Recently, we've seen an influx of analog summing mixers on the pro audio scene. Products like the Dangerous Music 2-BUS, Chandler Limited Mini Rack Mixer, Audient Sumo, and Folcrom RMS216 are examples of this emerging market. These mixers are designed to complement your favorite digital audio workstation (DAW), allowing you to reap the benefits of working in both the digital and analog worlds. The algorithms and equations that govern the process of digital summing are tricky and require dithering, rounding off and other possible compromises. Analog summing requires none of these adjustments. It is also a great opportunity to add some common character, or sonic glue, to your tracks. Whether this degradation is real or just perceived doesn't really matter. The truth is, when you sum your tracks through a high quality mixer or analog summing box like the ones mentioned above, your mixes will sound noticeably different. Like many choices in audio, it can't be stated concretely that analog summing improves the sound. It is simply another tool that can help you build the mixes you hear in your mind.
I developed a simple setup technique using my DAW, Pro Tools HD, and analog summing while working on the last record I produced (Aidan Hawken, Pillows and Records). Some years ago, before these other products were introduced, I bought two 10x2 Neve mixers manufactured by Brent Averill (brentaverill.com). They only have volume and pan on each channel, and are linkable. This simplicity as well as the quality of the signal path makes them perfect for use with a DAW as an analog summer. When mix time came around, I had all these sessions whose track counts were anywhere between 16 and 60. With only 20 analog mix channels (most summers come with 16), I needed to do some initial summing within the machine and then output those sums into the mixer. Many engineers utilize a multi- stage summing process when mixing on an analog mixing desk or within a computer. This article describes a setup that is based on these concepts.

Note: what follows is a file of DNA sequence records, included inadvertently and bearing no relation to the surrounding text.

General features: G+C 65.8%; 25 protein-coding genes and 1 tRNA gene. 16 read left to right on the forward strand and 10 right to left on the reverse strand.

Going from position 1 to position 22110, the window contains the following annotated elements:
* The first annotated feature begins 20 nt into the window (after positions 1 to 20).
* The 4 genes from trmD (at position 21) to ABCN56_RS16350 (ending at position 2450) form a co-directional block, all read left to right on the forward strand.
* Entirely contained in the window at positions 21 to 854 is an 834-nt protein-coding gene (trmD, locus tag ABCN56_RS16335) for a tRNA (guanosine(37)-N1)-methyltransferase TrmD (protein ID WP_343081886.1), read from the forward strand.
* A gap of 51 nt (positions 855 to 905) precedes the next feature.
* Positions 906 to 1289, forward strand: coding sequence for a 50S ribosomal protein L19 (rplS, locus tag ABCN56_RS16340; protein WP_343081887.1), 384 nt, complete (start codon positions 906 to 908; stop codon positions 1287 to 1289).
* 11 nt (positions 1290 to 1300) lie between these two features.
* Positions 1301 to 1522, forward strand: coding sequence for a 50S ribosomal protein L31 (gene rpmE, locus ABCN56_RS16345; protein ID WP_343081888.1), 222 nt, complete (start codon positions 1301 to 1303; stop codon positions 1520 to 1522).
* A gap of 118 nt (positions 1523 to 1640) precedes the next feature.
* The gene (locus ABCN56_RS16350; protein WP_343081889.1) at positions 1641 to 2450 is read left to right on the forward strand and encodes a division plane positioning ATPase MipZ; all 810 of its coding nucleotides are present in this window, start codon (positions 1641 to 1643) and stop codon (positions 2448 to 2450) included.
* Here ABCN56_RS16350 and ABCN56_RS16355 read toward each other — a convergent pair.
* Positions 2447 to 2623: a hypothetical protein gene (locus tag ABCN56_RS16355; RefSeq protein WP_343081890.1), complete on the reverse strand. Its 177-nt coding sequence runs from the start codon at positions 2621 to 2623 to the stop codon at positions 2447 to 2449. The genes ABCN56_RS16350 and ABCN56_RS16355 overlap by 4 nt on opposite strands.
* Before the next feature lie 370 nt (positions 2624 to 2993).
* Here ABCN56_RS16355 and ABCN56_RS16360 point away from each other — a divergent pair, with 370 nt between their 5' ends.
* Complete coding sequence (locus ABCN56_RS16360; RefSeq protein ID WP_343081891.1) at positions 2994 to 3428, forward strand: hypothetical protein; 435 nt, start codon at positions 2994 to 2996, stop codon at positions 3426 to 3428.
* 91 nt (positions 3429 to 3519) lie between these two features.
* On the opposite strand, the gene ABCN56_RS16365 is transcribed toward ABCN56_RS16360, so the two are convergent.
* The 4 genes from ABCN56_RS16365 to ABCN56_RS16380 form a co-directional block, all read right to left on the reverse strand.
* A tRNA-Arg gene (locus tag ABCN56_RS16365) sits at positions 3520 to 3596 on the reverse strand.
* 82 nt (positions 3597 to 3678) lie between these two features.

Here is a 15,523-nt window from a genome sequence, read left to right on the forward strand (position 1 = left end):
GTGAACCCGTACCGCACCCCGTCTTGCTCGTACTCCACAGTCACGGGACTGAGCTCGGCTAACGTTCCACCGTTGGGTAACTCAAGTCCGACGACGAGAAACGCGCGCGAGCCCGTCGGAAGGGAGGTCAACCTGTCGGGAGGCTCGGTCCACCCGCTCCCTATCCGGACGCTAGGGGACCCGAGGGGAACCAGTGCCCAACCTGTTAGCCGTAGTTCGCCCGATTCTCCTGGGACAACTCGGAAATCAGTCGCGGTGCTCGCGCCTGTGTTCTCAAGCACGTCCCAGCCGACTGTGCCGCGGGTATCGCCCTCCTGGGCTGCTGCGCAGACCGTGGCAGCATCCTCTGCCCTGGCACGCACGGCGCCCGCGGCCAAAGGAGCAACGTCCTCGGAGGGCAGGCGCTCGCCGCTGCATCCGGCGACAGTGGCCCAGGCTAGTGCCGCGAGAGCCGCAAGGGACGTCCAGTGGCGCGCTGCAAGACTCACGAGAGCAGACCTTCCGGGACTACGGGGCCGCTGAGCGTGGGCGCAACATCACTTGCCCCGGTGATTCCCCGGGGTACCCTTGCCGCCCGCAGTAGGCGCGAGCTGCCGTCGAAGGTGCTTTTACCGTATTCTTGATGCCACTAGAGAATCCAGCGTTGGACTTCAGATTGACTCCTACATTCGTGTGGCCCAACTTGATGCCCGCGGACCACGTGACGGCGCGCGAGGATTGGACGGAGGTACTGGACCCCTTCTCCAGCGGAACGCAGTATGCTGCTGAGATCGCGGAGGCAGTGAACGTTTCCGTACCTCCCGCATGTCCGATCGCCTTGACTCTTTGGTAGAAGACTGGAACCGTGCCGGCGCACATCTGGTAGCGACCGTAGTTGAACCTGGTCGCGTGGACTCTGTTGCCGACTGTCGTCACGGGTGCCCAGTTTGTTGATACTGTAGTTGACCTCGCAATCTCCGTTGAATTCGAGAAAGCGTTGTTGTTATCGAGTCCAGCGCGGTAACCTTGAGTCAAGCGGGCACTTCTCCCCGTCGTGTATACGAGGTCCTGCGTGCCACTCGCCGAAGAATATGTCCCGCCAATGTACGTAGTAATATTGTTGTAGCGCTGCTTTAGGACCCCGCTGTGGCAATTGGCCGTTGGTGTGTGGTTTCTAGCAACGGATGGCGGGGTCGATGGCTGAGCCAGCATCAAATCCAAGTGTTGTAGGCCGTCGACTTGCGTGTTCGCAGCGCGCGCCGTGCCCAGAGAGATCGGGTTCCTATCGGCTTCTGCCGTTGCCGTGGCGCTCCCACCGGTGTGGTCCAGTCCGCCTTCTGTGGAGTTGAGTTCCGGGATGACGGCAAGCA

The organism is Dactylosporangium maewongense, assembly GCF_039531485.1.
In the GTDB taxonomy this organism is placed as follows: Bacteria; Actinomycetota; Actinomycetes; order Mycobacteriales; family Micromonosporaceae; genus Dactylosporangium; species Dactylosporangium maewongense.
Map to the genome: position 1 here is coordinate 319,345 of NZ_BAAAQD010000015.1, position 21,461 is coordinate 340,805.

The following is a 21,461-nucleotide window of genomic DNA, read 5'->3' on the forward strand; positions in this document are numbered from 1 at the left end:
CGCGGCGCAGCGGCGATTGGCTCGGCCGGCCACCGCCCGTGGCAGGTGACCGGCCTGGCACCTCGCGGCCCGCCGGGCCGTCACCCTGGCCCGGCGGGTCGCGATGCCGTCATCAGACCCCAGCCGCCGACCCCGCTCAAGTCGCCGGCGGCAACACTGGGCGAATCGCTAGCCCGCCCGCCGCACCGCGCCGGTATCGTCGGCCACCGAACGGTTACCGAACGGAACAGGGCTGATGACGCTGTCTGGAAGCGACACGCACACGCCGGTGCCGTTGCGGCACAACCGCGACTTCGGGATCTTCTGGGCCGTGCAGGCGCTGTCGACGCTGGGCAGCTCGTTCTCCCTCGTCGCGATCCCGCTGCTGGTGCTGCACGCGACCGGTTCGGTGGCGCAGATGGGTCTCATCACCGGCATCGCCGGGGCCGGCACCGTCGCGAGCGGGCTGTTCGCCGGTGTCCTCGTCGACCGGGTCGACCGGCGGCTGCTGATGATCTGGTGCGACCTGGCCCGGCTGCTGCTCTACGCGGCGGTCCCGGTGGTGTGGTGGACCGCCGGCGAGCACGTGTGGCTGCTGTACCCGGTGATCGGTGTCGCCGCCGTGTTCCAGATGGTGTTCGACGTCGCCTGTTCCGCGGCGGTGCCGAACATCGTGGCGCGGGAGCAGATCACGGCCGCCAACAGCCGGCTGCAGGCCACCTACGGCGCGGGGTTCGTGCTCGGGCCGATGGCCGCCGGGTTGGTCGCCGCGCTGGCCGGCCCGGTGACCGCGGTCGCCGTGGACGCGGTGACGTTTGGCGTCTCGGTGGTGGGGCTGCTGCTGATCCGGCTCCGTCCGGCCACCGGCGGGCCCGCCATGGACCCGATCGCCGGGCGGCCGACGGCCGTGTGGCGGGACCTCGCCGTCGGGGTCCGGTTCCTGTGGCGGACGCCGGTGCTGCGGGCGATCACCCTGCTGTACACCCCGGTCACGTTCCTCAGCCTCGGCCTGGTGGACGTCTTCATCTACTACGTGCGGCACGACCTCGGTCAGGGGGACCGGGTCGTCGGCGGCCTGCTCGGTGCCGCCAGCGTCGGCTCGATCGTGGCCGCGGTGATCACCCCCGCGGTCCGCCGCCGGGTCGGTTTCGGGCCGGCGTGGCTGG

The method I developed keeps things as simple and repeatable as possible. The setup features two important benefits: First of all, it allows you to switch back and forth between your 'in the box' mix and your analog mix to easily highlight the difference in sound while also making sure nothing funny is happening. Once you leave the purely digital world, you have to watch out for bad patch cables, out-of-phase wiring and other interferences. Secondly, it creates an analog mix that is 100 percent recallable without the need for a half-million dollar SSL or Neve console. The key is that you can use your DAW for automation, levels, panning and plug-ins and then do the final summing in the analog domain. In order to use this method you will need an interface with multiple outputs, a mixer, and a monitoring matrix such as the Dangerous Monitor, PreSonus Central Station, Grace m904 or the Mackie Big Knob. My setup has 16 outputs via a Digidesign 192, the Neve 20-channel mixer mentioned above, and a Coleman M3 for monitoring. First, patch DAW outputs 1 and 2 into the monitoring matrix input A. This is probably your normal 'in the box' mixing connection anyway. Then, patch DAW outputs 3-16 into your mixer's first 14 inputs. Pan all channels into stereo pairs except for the last two (13 and 14). We will use these for mono lead vocals and mono bass. Leave all track volumes at unity. Patch the mix output of your analog summer into input B of your monitoring matrix.